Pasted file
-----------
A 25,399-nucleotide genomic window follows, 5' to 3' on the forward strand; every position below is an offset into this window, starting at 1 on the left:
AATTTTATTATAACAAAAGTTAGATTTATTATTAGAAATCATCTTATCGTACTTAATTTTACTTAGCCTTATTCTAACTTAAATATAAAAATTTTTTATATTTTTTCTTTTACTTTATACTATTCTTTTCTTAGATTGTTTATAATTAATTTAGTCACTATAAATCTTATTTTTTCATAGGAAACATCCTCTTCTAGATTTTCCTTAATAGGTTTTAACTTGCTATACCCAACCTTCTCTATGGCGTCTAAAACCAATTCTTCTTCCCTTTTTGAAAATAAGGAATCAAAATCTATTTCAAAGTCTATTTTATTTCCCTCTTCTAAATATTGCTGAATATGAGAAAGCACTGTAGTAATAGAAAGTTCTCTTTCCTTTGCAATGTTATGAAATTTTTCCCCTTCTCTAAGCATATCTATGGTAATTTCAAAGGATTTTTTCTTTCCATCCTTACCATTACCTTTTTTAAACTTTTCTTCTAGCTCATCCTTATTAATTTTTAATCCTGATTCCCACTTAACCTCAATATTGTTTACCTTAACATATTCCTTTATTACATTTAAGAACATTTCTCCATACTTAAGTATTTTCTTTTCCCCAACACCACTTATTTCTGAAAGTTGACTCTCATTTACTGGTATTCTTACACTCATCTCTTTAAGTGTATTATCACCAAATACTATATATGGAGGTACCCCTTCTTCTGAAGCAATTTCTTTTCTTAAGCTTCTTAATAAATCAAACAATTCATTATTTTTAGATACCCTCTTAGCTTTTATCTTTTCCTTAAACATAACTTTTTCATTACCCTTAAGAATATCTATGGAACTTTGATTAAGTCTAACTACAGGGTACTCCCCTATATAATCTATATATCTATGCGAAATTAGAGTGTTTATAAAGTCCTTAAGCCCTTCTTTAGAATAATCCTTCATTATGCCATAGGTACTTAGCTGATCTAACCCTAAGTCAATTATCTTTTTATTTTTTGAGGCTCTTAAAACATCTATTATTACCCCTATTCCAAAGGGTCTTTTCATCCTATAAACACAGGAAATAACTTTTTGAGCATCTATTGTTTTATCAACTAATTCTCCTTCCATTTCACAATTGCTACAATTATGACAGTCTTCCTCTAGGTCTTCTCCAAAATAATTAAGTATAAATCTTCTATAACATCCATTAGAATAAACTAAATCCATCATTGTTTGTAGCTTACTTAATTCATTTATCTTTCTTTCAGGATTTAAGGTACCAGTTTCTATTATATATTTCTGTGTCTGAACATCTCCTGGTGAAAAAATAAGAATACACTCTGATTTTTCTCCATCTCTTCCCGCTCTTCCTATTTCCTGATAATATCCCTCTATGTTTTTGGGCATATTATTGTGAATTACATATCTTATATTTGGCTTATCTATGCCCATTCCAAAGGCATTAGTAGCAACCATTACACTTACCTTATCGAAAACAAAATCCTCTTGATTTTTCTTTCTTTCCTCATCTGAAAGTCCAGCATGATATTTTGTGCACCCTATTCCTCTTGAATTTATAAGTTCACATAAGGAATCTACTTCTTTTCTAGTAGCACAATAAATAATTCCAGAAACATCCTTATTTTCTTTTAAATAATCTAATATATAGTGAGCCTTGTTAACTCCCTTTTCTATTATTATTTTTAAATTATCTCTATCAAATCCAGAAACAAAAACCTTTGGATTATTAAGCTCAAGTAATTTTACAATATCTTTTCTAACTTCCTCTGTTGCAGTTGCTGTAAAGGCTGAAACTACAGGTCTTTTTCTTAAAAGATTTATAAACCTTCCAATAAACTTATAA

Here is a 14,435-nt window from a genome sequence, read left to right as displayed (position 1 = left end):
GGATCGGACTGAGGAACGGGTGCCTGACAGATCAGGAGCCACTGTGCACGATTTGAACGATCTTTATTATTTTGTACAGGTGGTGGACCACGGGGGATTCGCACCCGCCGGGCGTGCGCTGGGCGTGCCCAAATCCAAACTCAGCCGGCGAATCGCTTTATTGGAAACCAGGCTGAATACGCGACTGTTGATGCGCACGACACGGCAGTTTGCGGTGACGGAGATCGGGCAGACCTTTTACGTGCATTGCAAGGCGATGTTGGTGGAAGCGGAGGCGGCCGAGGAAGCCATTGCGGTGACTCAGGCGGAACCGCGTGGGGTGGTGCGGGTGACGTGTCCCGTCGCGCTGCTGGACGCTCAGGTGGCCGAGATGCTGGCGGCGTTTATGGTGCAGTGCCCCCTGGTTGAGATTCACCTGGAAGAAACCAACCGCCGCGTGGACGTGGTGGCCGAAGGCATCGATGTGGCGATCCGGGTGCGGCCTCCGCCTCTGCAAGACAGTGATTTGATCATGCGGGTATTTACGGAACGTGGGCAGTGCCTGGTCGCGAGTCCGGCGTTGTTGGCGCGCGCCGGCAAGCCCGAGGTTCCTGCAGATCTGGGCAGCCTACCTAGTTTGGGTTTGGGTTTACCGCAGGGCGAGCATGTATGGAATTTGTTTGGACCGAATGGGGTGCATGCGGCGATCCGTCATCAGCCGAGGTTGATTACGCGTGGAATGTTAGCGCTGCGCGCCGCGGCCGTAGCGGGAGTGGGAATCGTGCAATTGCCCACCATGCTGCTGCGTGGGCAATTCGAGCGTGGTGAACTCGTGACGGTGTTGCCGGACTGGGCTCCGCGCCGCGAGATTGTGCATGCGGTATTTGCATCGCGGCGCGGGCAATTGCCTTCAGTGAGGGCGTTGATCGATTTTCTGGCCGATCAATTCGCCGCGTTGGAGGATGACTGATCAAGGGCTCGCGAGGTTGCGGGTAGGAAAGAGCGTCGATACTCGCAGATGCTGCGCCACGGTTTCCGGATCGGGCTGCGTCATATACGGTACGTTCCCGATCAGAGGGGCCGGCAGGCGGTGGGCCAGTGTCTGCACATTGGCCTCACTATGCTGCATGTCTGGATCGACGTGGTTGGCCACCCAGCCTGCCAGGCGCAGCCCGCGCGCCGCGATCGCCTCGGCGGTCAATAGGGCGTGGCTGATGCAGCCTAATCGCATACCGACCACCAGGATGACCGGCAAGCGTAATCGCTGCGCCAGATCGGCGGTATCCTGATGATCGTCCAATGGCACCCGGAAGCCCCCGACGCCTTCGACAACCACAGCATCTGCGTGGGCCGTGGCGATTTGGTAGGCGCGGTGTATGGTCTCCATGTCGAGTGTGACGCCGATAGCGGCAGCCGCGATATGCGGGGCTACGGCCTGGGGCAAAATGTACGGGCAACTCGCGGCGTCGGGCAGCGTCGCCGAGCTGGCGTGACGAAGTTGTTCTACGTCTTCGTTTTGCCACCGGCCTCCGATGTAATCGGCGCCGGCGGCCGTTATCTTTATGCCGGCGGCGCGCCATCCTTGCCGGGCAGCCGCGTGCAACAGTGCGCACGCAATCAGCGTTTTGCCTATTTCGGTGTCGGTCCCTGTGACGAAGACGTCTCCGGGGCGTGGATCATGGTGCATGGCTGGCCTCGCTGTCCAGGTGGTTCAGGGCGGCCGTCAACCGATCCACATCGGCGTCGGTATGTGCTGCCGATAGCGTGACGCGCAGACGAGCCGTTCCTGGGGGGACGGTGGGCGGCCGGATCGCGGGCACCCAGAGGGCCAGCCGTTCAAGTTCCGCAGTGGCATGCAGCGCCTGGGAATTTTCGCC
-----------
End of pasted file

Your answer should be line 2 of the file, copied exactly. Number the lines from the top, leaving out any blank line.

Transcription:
AATTTTATTATAACAAAAGTTAGATTTATTATTAGAAATCATCTTATCGTACTTAATTTTACTTAGCCTTATTCTAACTTAAATATAAAAATTTTTTATATTTTTTCTTTTACTTTATACTATTCTTTTCTTAGATTGTTTATAATTAATTTAGTCACTATAAATCTTATTTTTTCATAGGAAACATCCTCTTCTAGATTTTCCTTAATAGGTTTTAACTTGCTATACCCAACCTTCTCTATGGCGTCTAAAACCAATTCTTCTTCCCTTTTTGAAAATAAGGAATCAAAATCTATTTCAAAGTCTATTTTATTTCCCTCTTCTAAATATTGCTGAATATGAGAAAGCACTGTAGTAATAGAAAGTTCTCTTTCCTTTGCAATGTTATGAAATTTTTCCCCTTCTCTAAGCATATCTATGGTAATTTCAAAGGATTTTTTCTTTCCATCCTTACCATTACCTTTTTTAAACTTTTCTTCTAGCTCATCCTTATTAATTTTTAATCCTGATTCCCACTTAACCTCAATATTGTTTACCTTAACATATTCCTTTATTACATTTAAGAACATTTCTCCATACTTAAGTATTTTCTTTTCCCCAACACCACTTATTTCTGAAAGTTGACTCTCATTTACTGGTATTCTTACACTCATCTCTTTAAGTGTATTATCACCAAATACTATATATGGAGGTACCCCTTCTTCTGAAGCAATTTCTTTTCTTAAGCTTCTTAATAAATCAAACAATTCATTATTTTTAGATACCCTCTTAGCTTTTATCTTTTCCTTAAACATAACTTTTTCATTACCCTTAAGAATATCTATGGAACTTTGATTAAGTCTAACTACAGGGTACTCCCCTATATAATCTATATATCTATGCGAAATTAGAGTGTTTATAAAGTCCTTAAGCCCTTCTTTAGAATAATCCTTCATTATGCCATAGGTACTTAGCTGATCTAACCCTAAGTCAATTATCTTTTTATTTTTTGAGGCTCTTAAAACATCTATTATTACCCCTATTCCAAAGGGTCTTTTCATCCTATAAACACAGGAAATAACTTTTTGAGCATCTATTGTTTTATCAACTAATTCTCCTTCCATTTCACAATTGCTACAATTATGACAGTCTTCCTCTAGGTCTTCTCCAAAATAATTAAGTATAAATCTTCTATAACATCCATTAGAATAAACTAAATCCATCATTGTTTGTAGCTTACTTAATTCATTTATCTTTCTTTCAGGATTTAAGGTACCAGTTTCTATTATATATTTCTGTGTCTGAACATCTCCTGGTGAAAAAATAAGAATACACTCTGATTTTTCTCCATCTCTTCCCGCTCTTCCTATTTCCTGATAATATCCCTCTATGTTTTTGGGCATATTATTGTGAATTACATATCTTATATTTGGCTTATCTATGCCCATTCCAAAGGCATTAGTAGCAACCATTACACTTACCTTATCGAAAACAAAATCCTCTTGATTTTTCTTTCTTTCCTCATCTGAAAGTCCAGCATGATATTTTGTGCACCCTATTCCTCTTGAATTTATAAGTTCACATAAGGAATCTACTTCTTTTCTAGTAGCACAATAAATAATTCCAGAAACATCCTTATTTTCTTTTAAATAATCTAATATATAGTGAGCCTTGTTAACTCCCTTTTCTATTATTATTTTTAAATTATCTCTATCAAATCCAGAAACAAAAACCTTTGGATTATTAAGCTCAAGTAATTTTACAATATCTTTTCTAACTTCCTCTGTTGCAGTTGCTGTAAAGGCTGAAACTACAGGTCTTTTTCTTAAAAGATTTATAAACCTTCCAATAAACTTATAA